October 8, 2021 | OPINION | By Star Goudriaan | Photo courtesy of the author
On Sept. 30, 2021, prolific critical theorist Jack Halberstam gave a talk at Edith Kinney Gaylord Cornerstone Arts Center entitled “An Aesthetics of Collapse: Coming Undone with Alvin Baltrop and Pauline Oliveros.”
The crux of his argument was, as the name suggests, a call for rethinking the unmaking of lifeworlds by basking in or embracing nothingness via the collapse of architecture, anarchitecture, ruin cruising, and eroticism in Alvin Baltrop’s photography and larger cultural trends.
While Baltrop’s photography of the Hudson River piers has often been regarded in terms of his depiction of gay masculine bodies, Halberstam wants to shift the viewer’s attention to the falling of the edifices. In doing this, the hope is to create a new way of looking at the world that privileges collapse over progress, a snapshot of a particular moment of falling out of oppressive logics of modernity.
Halberstam explicitly expressed that we live in a moment where climate catastrophe is imminent: The uncontrolled blending of animal and human networks has brought us COVID-19, predatory lending has led to the convergence of speculative capitalism and debt, and right-wing neo-nationalism has visibly taken hold of our political systems.
The point is that while capitalism displays an image of constant accumulation and surplus, the aesthetics of collapse reminds us that our larger economic world is punctuated by loss, debt, and deficit. And it is not that negative currencies are an inverted byproduct of business as usual but that they are a direct product of the way global neoliberalism functions.
Halberstam situated Baltrop’s photography in a New York City of the 1970s where buildings were simultaneously naturally falling down and being burnt to the ground in the Bronx by property owners in order to collect insurance money at the expense of inhabitants.
Halberstam offered an alternative reading of Baltrop’s work not only as homosexual eroticism in an interesting setting, but also as the depiction of collapsing buildings that take on, in themselves, the role of a protagonist. He even showed a photograph where no person was present, pointing to the potential for art making by non-human subjects.
Anna Lowenhaupt Tsing’s “The Mushroom at the End of the World: On the Possibility of Life in Capitalist Ruins” was brought up during the talk and later in the Q&A. The book touches on similar issues of finding alternative ways of being in the wake of progress. It rings of posthumanism, a philosophy that attempts to decenter and destabilize the human subject in hopes of reimagining agency.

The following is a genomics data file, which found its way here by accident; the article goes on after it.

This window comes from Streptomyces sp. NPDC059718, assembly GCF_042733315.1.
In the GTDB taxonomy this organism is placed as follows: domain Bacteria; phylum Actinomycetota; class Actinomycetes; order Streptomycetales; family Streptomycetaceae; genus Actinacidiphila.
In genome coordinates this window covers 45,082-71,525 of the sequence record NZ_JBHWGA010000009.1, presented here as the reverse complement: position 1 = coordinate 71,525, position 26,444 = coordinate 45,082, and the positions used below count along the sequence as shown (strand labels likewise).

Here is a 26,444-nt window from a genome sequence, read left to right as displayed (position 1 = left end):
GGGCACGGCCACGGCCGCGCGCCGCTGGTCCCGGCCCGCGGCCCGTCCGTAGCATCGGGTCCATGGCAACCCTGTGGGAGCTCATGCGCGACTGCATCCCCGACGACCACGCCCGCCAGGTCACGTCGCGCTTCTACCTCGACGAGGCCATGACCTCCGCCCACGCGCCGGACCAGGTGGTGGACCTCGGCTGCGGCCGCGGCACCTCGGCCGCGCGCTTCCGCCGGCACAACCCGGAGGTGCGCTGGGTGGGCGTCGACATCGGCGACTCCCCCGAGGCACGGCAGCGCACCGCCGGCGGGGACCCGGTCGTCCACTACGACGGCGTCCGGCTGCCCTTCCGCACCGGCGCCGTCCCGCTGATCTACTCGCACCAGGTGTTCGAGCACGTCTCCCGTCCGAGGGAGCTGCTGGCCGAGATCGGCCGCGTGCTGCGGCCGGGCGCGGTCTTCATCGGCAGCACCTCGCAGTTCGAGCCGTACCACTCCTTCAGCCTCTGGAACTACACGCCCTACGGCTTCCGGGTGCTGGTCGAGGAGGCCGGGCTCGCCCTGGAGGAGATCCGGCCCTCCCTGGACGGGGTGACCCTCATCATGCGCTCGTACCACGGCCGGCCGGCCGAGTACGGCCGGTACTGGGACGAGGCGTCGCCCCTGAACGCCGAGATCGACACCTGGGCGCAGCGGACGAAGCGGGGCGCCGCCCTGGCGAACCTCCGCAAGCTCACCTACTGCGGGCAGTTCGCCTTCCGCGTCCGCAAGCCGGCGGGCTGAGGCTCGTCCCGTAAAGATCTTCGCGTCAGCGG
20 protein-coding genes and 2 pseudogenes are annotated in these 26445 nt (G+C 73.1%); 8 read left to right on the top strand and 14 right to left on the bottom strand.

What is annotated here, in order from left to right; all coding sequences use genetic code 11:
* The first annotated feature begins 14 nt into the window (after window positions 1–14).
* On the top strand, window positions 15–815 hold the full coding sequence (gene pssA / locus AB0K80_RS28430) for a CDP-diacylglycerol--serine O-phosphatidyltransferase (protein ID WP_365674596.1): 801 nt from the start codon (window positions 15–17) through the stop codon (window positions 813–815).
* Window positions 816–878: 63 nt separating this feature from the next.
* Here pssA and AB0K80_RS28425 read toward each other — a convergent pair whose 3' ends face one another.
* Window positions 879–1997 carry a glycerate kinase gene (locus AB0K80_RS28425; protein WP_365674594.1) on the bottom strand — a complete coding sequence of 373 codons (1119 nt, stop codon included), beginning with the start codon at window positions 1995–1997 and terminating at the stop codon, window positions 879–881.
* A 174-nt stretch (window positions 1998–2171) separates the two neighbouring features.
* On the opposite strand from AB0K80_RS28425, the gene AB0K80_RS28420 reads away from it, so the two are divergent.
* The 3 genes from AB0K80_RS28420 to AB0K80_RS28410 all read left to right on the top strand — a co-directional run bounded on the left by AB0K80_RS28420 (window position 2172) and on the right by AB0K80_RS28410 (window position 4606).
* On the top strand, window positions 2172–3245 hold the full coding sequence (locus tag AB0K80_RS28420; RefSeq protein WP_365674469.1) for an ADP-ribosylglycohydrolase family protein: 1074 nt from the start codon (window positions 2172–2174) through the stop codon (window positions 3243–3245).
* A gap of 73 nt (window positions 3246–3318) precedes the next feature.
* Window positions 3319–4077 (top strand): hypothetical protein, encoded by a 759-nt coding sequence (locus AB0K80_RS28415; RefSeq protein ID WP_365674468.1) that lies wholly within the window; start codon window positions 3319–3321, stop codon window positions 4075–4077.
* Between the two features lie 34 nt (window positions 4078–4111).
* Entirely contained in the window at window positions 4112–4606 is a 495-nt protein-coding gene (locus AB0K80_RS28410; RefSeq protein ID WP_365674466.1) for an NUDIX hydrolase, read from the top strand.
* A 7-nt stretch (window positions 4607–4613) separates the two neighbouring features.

All very inspiring, but we probably would be amiss to forget the people who were negatively affected by the collapse the photographs depict and by the burning of the Bronx buildings for the collection of insurance money.
It is important to acknowledge the role that already-existent power relations historically played and still play in creating and being able to, once set in motion, turn away from the collapse.
I would argue that the edifices Baltrop depicts are not canvases of nothingness. They continue to hold, as they come down to us through photography and as they remain haunting that which has now replaced them at their physical sites, specters of meaning, alternative futures, and interpretations of human experience, like sex.
We also should center the people who are currently being dispossessed and killed by legacies of colonial capitalism, fascism, climate destruction, and the rise of neoliberal politics.
If these systems mentioned are the things which should be collapsing, it would be difficult to agree that all bodies should engage in a self-negation on par with Fred Herko’s famous leap into death in order to bring about such collapse.
If you are interested in learning more about Jack Halberstam’s work, don’t hesitate to visit http://www.jackhalberstam.com/bio/ and https://english.columbia.edu/content/jack-halberstam.